The Cornell Fine Arts Museum receives prestigious Kress Foundation Interpretive Fellowship.
The Cornell Fine Arts Museum (Photo by Scott Cook) The Cornell Fine Arts Museum at Rollins College has been awarded an Interpretive Fellowship at Art Museums from the Samuel H. Kress Foundation. The museum is one of only seven recipients nationwide given this honor, including the Metropolitan Museum of Art and the Frick Collection, both in New York City; the Blanton Museum of Art, University of Texas at Austin; the Philadelphia Museum of Art; and the Portland Art Museum.
“We are enormously proud to have been chosen for this prestigious fellowship which gives us the opportunity to make strides on two of our top priorities: researching our permanent collection and mentoring future museum professionals,” said Ena Heller, the Bruce A. Beal Director of the Cornell.
Kress Interpretive Fellowships provide competitive grants in the amount of $30,000 to American art museums which sponsor supervised internships in art museum education. The program is intended to encourage students to explore interpretive careers in art museums; to strengthen the profession of museum educator within the art museum community; to strengthen ties between museum educators and curators in the shared task of interpretive programming in art museums; and to expand the range of promising career options available to students of art history and related fields. At the Cornell, the Kress Interpretive Fellow will conduct research and develop interpretive materials based upon the permanent collection, as well as develop an original exhibition concept.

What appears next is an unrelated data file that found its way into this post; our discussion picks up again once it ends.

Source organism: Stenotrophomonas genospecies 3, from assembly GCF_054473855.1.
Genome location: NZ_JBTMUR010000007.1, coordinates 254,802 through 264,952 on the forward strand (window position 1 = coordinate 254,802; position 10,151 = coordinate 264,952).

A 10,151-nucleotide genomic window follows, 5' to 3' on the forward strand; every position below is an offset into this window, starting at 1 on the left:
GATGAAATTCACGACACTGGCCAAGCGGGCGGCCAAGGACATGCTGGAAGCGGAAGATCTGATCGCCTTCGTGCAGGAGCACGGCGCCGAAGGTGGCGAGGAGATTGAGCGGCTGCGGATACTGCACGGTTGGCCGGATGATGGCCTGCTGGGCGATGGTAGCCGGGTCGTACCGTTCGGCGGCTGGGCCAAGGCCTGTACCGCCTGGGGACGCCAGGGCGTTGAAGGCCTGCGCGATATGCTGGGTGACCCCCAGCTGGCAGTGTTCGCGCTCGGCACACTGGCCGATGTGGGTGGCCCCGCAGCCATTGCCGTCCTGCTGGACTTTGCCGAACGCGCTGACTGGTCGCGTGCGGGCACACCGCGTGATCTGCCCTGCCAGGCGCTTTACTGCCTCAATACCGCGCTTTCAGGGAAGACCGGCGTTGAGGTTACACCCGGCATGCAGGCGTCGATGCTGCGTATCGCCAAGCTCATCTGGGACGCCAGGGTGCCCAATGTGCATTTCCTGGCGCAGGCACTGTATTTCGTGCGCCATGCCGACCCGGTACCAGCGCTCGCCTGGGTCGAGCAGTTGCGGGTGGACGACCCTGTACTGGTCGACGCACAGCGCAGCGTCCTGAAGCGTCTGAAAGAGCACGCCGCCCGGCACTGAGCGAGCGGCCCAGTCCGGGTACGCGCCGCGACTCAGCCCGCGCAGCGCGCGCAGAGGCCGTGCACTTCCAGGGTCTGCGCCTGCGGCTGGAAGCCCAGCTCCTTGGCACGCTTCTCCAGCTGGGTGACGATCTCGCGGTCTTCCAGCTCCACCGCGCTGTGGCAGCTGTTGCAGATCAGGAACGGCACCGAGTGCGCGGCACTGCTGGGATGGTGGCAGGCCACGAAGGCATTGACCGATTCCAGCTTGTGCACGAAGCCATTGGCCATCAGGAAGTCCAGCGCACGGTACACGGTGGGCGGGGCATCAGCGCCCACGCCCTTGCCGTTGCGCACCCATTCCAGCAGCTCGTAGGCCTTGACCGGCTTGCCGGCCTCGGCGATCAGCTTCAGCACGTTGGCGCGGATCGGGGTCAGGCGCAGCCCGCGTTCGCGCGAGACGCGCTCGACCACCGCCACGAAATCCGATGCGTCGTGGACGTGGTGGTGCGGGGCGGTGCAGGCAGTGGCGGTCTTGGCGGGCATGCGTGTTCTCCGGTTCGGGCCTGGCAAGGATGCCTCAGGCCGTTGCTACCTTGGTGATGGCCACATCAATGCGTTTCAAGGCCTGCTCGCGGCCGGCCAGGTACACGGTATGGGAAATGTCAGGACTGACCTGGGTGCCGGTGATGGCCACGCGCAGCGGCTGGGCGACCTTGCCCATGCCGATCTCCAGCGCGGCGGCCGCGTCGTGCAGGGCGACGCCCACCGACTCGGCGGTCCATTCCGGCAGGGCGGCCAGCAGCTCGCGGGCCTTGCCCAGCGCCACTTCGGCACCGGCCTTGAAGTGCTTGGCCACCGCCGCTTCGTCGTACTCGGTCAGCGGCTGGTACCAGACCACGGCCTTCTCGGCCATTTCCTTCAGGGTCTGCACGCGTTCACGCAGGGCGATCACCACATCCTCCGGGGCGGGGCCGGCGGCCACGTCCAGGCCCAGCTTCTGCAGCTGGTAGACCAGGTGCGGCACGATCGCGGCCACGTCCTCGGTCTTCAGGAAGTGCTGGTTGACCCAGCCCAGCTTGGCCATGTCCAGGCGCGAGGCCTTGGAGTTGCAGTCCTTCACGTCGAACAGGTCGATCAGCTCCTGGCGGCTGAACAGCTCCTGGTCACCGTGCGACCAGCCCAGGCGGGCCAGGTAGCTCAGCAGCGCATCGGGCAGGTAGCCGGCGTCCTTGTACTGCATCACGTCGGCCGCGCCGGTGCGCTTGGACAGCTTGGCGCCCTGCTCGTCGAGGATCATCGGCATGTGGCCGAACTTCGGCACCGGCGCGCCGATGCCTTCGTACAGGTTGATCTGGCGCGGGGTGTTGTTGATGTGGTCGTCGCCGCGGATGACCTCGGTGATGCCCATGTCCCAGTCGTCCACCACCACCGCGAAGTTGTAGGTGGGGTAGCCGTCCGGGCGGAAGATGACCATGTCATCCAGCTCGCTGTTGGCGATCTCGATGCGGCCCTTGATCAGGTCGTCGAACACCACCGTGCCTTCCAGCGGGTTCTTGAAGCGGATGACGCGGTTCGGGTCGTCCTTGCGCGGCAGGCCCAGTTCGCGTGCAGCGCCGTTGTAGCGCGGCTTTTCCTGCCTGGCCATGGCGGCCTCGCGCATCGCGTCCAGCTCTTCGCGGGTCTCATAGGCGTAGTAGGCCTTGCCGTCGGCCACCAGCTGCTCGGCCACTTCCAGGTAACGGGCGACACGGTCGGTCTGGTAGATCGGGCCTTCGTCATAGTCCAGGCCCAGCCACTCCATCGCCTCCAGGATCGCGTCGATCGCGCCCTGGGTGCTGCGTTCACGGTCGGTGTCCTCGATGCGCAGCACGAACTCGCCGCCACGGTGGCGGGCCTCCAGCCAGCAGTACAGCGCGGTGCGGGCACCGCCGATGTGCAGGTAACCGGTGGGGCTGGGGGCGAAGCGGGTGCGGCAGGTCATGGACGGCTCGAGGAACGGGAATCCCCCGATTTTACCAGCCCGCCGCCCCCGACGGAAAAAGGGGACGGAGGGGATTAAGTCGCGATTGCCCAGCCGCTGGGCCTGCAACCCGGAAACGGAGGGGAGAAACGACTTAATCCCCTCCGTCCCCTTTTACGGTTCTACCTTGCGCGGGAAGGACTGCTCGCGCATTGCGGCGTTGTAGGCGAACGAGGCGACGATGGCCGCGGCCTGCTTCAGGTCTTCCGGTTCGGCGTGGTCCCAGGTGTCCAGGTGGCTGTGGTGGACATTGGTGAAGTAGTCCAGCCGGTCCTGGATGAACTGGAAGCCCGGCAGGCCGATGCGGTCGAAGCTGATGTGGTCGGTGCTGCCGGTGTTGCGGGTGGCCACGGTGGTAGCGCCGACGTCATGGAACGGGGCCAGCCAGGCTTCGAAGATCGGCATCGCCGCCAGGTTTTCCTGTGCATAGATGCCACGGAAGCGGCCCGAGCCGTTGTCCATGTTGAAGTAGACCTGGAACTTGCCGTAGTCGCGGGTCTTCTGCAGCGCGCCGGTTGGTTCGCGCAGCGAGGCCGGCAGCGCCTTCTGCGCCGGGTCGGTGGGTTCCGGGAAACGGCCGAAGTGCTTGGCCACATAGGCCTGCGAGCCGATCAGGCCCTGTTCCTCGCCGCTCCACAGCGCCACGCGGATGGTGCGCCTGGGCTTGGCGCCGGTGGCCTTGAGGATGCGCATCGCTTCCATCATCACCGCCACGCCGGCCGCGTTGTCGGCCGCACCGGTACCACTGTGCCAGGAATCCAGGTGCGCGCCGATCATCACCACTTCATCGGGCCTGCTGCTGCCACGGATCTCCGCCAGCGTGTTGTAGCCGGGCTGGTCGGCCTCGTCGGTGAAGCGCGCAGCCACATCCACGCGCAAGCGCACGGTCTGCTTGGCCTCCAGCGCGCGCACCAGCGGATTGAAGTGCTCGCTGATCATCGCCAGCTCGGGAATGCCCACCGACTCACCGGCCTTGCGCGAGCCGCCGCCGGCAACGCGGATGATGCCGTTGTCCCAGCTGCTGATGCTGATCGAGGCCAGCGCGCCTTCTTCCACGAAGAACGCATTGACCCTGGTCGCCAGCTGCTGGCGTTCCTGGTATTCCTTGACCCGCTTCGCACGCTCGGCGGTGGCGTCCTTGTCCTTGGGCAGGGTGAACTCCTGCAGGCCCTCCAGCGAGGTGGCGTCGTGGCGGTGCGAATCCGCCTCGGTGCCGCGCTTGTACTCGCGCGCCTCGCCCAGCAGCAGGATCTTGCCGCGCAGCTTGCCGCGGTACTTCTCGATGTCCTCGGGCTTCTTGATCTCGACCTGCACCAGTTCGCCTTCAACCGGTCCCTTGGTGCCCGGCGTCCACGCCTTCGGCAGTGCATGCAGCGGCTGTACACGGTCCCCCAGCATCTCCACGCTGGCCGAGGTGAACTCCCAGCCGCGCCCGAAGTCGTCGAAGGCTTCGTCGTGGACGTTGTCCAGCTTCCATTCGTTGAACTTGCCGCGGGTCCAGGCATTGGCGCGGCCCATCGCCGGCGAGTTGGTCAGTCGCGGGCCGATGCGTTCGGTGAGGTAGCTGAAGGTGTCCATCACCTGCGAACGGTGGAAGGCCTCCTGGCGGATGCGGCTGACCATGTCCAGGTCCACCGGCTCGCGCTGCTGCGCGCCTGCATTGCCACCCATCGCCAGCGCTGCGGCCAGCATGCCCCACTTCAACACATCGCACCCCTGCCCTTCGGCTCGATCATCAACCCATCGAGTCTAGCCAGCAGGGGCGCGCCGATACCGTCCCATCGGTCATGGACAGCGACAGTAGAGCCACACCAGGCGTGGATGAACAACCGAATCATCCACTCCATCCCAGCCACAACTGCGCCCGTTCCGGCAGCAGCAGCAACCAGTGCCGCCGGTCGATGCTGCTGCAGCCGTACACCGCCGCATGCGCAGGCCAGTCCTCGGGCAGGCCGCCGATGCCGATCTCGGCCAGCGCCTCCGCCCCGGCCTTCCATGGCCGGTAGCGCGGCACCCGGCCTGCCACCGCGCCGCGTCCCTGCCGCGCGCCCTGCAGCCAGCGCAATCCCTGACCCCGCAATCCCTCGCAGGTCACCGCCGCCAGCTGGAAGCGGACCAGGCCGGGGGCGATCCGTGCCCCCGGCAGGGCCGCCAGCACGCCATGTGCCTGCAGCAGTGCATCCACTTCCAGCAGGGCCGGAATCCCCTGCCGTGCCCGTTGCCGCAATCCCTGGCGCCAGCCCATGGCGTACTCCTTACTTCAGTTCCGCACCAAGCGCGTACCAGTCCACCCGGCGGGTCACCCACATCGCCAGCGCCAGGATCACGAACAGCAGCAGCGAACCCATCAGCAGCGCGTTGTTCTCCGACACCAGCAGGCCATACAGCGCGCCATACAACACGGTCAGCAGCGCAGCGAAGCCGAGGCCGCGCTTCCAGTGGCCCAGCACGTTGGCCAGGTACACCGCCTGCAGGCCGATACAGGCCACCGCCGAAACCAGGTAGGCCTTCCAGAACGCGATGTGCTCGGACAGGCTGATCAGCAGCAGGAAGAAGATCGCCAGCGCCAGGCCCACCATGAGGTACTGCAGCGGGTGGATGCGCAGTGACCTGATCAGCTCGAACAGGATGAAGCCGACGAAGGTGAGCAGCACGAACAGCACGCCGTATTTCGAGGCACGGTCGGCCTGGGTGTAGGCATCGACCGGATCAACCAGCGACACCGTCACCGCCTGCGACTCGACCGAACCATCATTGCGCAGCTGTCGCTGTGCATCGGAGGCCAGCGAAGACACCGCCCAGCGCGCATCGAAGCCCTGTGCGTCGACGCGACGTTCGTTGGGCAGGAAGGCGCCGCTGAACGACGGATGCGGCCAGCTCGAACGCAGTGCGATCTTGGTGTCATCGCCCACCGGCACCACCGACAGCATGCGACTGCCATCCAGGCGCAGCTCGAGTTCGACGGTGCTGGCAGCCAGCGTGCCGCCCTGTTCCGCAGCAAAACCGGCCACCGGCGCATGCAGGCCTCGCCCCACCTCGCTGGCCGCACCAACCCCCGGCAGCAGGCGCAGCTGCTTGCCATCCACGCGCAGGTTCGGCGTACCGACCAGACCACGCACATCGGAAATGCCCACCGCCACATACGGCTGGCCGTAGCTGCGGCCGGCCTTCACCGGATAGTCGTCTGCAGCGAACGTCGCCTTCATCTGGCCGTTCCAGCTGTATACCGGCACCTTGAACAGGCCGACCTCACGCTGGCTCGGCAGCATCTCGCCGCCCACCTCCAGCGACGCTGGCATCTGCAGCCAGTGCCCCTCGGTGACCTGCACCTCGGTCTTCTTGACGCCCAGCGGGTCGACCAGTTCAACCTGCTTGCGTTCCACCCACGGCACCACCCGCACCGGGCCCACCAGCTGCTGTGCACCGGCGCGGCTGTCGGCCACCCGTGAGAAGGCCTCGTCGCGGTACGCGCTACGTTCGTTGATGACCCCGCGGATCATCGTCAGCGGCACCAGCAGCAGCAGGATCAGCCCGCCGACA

“The Samuel H. Kress Foundation is extremely pleased to have awarded an Interpretive Fellowship to the Cornell Fine Arts Museum at Rollins College for the upcoming year. We firmly believe that the strength of the Museum’s collection—which contains two works from the nationally distributed Kress Collection—coupled with the experience and vision that recently appointed director, Ena Heller, brings to the institution will ensure an excellent training opportunity for the Kress Interpretive Fellow, one which we hope will be equally beneficial for the Cornell Fine Arts Museum as it strengthens scholarship on the art in its permanent collection and aims to more fully engage audiences with these outstanding works,” stated Max Marmor, president of the Kress Foundation.